City Weekend

Why climate change is very real, despite what Donald Trump says, and how natural gas can help Hong Kong

After more than 40 years in the US, Hong Kong-born scientist Gabriel Lau has the answers for sceptics

PUBLISHED : Saturday, 25 March, 2017, 1:02pm
UPDATED : Saturday, 25 March, 2017, 1:21pm

While all eyes are on the United States to see if it will pull out of the landmark Paris Agreement on climate change, a Hong Kong-born scientist, who has spent over 40 years studying the issue in America, challenges those who do not believe in global warming to convince him with solid scientific proof.

“I think not only US President Donald Trump, but also lots of people still question if climate change is real. Mainly because they do not fully understand science,” Gabriel Lau Ngar-cheung, an AXA professor of geography and resource management at ­Chinese University of Hong Kong, said.

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“Our research has shown that the later you deal with climate change, the bigger price you need to pay.”

Lau, who was involved with the United Nations’ Intergovernmental Panel on Climate Change, developed interest in the field since the 1970s, when he was still an undergraduate in physics at CUHK.

After graduation, Lau worked as a research assistant at the University of Washington and later as a ­research scientist at Princeton University.

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“I thought I could put what I’d learned from physics into climate change research,” said Lau, recalling the day when he decided to leave Hong Kong to ­conduct such research. He added that climate change was considered a “forward” idea in those days.

Despite all his achievements in the US, Lau returned to Hong Kong in 2013 to continue his research at his alma mater and teach.

He spoke to City Weekend about the challenges of advocating environmental protection, his early days in the US and what society at large should do to save the planet.

What was the world’s general attitude towards climate change in the 1970s?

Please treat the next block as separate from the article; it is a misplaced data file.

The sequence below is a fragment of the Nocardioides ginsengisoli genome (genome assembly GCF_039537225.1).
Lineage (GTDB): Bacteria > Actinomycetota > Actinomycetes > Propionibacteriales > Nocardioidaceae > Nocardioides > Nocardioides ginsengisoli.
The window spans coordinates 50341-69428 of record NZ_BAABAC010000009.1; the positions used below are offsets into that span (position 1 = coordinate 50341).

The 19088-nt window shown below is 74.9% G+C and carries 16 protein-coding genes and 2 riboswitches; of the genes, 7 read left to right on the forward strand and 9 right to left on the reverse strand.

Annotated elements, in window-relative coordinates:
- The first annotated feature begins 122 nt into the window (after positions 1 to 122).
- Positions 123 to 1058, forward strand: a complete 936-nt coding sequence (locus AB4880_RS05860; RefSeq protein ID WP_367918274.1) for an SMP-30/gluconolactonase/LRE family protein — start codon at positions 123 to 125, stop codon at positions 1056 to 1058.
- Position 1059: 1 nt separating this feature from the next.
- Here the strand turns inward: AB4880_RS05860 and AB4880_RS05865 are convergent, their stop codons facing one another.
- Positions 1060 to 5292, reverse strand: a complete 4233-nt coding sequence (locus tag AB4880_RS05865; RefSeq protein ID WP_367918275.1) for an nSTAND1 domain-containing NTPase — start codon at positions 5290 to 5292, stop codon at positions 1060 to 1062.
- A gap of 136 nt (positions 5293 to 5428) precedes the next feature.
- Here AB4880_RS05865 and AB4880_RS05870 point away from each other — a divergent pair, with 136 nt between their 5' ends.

Almost everyone at that time didn’t expectthe ­impact of climate change to be this huge. Not many people were even aware of the issue between the 1970s and 1980s, and it didn’t seem to raise any big concern until 20 to 30 years ago.

Many still do not ­believe in climate change. That’s why we have to do lots of research to illustrate its significance.

Did you have to deal with racism in the United States when studying there in those days?

I did not experience much racism at that time. There were more than 30,000 students from different races studying at the University of Washington. Around 1,000 of them were Chinese, some of whom were born there, while others came from different places, including mainland China, Taiwan and Hong Kong.

My gang was mostly Chinese. A public radio station in Seattle offered us the chance to host a Chinese ­programme to do some news reporting, drama and to play music. A lot of Chinese immigrants were ­living in Chinatown and did not speak English, so we thought it would be good to deliver the news to them through the Chinese programme.

How did you get to be part of the United Nations panel on climate change?

It is a panel that involves academics worldwide. I was working as a research scientist at Princeton University, which has a leading climate change research programme. So it is natural that the UN will look for notable researchers to be involved with its panel.

Apart from Princeton, there are lots of well-known research laboratories in the US, Europe and Asia. The UN programme really is international.

The Trump administration has announced its intention to eliminate the Climate Action Plan of the united states. What will happen if the country withdraws from the Paris agreement?

I hope, in the end, it will make a decision that is based on science. Many scientists and researchers have shown that climate change is a serious issue to the world, and I really want this to serve as the principle of leadership. Instead of just simply saying they don’t believe in climate change, these detractors have to explain to me why, so I can show them more of my ­research to eventually convince them.

We will have to see if public ­opinion can influence different ­countries to combat climate change
Gabriel Lau Ngar-cheung

If the US withdraws from the Paris Agreement, it will be a regression on many levels. For example, fellow scientists in the US will not gain a lot of ­support, and the source of funding will also be affected. But for now we will have to wait and see.